Auction: 23009 - World Banknotes
(x) Qatar & Dubai Currency Board, 50 riyals, ND (1960s), serial number A/1 753105,
The Qatar and Dubai currency board.
The introduction of the Qatar-Dubai riyal in 1966 was a result of a unique historical context and a series of complex economic and political factors that led Qatar and Dubai to adopt a common currency. The decision to establish a joint currency reflected the close economic ties between the two regions and their efforts to promote economic cooperation and stability.
Along with other Trucial States (the precursor to the United Arab Emirates), Qatar and Dubai were part of the area of the Gulf region undergoing rapid economic changes due to the discovery of oil reserves. This economic transformation created opportunities for economic cooperation and trade among these neighbouring states.
Prior to the introduction of the Qatar-Dubai riyal, both Qatar and Dubai issued their own currencies. However, the use of multiple currencies in close geographical proximity posed challenges in trade, cross-border transactions, and financial stability of the region. To address this, Qatar and Dubai sought a common currency arrangement to simplify these processes.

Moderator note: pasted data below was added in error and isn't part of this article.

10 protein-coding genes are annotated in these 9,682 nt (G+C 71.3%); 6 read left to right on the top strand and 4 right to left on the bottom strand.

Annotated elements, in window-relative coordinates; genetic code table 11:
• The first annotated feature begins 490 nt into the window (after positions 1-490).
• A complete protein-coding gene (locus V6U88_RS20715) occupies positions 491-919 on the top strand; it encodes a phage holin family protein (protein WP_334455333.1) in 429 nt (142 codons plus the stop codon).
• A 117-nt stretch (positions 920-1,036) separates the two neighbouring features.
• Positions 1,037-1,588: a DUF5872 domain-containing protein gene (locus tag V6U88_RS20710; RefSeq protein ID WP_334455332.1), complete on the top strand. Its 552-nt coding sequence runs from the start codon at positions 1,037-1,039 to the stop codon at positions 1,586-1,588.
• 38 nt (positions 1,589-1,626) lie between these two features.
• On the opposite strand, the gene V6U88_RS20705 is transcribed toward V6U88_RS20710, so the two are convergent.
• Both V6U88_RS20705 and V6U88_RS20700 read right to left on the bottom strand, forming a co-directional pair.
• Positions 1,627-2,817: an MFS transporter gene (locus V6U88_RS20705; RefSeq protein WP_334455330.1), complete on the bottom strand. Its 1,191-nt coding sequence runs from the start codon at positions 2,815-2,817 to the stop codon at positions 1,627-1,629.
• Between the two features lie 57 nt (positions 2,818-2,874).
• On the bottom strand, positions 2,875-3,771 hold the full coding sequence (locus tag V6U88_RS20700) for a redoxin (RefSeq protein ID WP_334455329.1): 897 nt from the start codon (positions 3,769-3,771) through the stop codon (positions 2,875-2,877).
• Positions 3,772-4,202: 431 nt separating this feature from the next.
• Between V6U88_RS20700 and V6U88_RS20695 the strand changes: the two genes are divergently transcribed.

During the 1960s, both Qatar and Dubai were undergoing political changes. Qatar gained independence from Britain in 1971, and Dubai was part of the larger Trucial States that were in discussions to form a federation. These political developments likely influenced the decisions related to currency unification.
It is important to note that while the Qatar-Dubai riyal was introduced with the intention of fostering economic cooperation and simplifying financial transactions, it was only a temporary arrangement.
The currency was used for a relatively short period, from 18th September 1966 to 17th August 1973, precisely 90 days after Dubai joined the newly formed United Arab Emirates (UAE) and subsequently adopted the UAE dirham as its official currency. Qatar also introduced its own Qatari riyal in 1973, marking its complete separation from the shared currency arrangement
(Pick 5a), in PMG holder 64 Choice Uncirculated
Subject to 5% tax on Hammer Price in addition to 20% VAT on Buyer’s Premium.
£55,000 to £65,000